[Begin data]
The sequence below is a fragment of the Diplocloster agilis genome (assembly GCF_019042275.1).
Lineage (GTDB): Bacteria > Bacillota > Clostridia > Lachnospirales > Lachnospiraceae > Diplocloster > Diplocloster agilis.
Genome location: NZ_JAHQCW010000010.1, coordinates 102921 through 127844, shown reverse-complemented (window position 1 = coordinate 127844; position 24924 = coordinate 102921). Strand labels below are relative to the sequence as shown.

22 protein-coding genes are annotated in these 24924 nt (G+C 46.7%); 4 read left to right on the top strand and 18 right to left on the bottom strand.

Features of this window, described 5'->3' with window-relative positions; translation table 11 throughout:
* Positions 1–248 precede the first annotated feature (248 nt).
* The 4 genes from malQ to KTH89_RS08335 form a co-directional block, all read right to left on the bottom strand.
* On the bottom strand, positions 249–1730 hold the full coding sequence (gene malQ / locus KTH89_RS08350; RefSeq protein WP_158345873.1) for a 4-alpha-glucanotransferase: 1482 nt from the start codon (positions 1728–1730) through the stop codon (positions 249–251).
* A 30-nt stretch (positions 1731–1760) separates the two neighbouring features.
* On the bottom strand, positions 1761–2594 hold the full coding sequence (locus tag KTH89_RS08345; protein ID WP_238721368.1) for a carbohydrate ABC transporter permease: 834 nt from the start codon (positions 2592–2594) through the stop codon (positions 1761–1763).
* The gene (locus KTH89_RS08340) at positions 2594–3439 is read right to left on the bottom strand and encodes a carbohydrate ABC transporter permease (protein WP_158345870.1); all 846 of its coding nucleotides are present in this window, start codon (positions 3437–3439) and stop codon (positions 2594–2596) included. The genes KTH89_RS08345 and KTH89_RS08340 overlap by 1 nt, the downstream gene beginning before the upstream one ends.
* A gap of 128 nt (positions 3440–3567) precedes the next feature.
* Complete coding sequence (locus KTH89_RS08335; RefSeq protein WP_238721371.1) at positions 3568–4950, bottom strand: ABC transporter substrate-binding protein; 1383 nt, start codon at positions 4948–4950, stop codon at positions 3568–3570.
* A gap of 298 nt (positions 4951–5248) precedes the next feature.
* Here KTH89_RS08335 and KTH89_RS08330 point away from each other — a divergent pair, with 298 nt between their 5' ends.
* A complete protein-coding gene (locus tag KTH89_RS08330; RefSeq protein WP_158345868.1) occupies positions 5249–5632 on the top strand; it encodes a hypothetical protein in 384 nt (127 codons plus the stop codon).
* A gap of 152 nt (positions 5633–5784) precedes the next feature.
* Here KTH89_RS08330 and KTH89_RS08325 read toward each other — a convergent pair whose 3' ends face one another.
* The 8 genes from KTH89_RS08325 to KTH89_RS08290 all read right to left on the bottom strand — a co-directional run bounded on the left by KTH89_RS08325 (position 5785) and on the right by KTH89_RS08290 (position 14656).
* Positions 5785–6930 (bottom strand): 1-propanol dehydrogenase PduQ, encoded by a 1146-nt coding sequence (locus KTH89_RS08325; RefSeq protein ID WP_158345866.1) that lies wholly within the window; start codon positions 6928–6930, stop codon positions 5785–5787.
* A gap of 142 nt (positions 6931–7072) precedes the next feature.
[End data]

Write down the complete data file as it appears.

The sequence below is a fragment of the Diplocloster agilis genome (assembly GCF_019042275.1).
Lineage (GTDB): Bacteria > Bacillota > Clostridia > Lachnospirales > Lachnospiraceae > Diplocloster > Diplocloster agilis.
Genome location: NZ_JAHQCW010000010.1, coordinates 102921 through 127844, shown reverse-complemented (window position 1 = coordinate 127844; position 24924 = coordinate 102921). Strand labels below are relative to the sequence as shown.

22 protein-coding genes are annotated in these 24924 nt (G+C 46.7%); 4 read left to right on the top strand and 18 right to left on the bottom strand.

Features of this window, described 5'->3' with window-relative positions; translation table 11 throughout:
* Positions 1–248 precede the first annotated feature (248 nt).
* The 4 genes from malQ to KTH89_RS08335 form a co-directional block, all read right to left on the bottom strand.
* On the bottom strand, positions 249–1730 hold the full coding sequence (gene malQ / locus KTH89_RS08350; RefSeq protein WP_158345873.1) for a 4-alpha-glucanotransferase: 1482 nt from the start codon (positions 1728–1730) through the stop codon (positions 249–251).
* A 30-nt stretch (positions 1731–1760) separates the two neighbouring features.
* On the bottom strand, positions 1761–2594 hold the full coding sequence (locus tag KTH89_RS08345; protein ID WP_238721368.1) for a carbohydrate ABC transporter permease: 834 nt from the start codon (positions 2592–2594) through the stop codon (positions 1761–1763).
* The gene (locus KTH89_RS08340) at positions 2594–3439 is read right to left on the bottom strand and encodes a carbohydrate ABC transporter permease (protein WP_158345870.1); all 846 of its coding nucleotides are present in this window, start codon (positions 3437–3439) and stop codon (positions 2594–2596) included. The genes KTH89_RS08345 and KTH89_RS08340 overlap by 1 nt, the downstream gene beginning before the upstream one ends.
* A gap of 128 nt (positions 3440–3567) precedes the next feature.
* Complete coding sequence (locus KTH89_RS08335; RefSeq protein WP_238721371.1) at positions 3568–4950, bottom strand: ABC transporter substrate-binding protein; 1383 nt, start codon at positions 4948–4950, stop codon at positions 3568–3570.
* A gap of 298 nt (positions 4951–5248) precedes the next feature.
* Here KTH89_RS08335 and KTH89_RS08330 point away from each other — a divergent pair, with 298 nt between their 5' ends.
* A complete protein-coding gene (locus tag KTH89_RS08330; RefSeq protein WP_158345868.1) occupies positions 5249–5632 on the top strand; it encodes a hypothetical protein in 384 nt (127 codons plus the stop codon).
* A gap of 152 nt (positions 5633–5784) precedes the next feature.
* Here KTH89_RS08330 and KTH89_RS08325 read toward each other — a convergent pair whose 3' ends face one another.
* The 8 genes from KTH89_RS08325 to KTH89_RS08290 all read right to left on the bottom strand — a co-directional run bounded on the left by KTH89_RS08325 (position 5785) and on the right by KTH89_RS08290 (position 14656).
* Positions 5785–6930 (bottom strand): 1-propanol dehydrogenase PduQ, encoded by a 1146-nt coding sequence (locus KTH89_RS08325; RefSeq protein ID WP_158345866.1) that lies wholly within the window; start codon positions 6928–6930, stop codon positions 5785–5787.
* A gap of 142 nt (positions 6931–7072) precedes the next feature.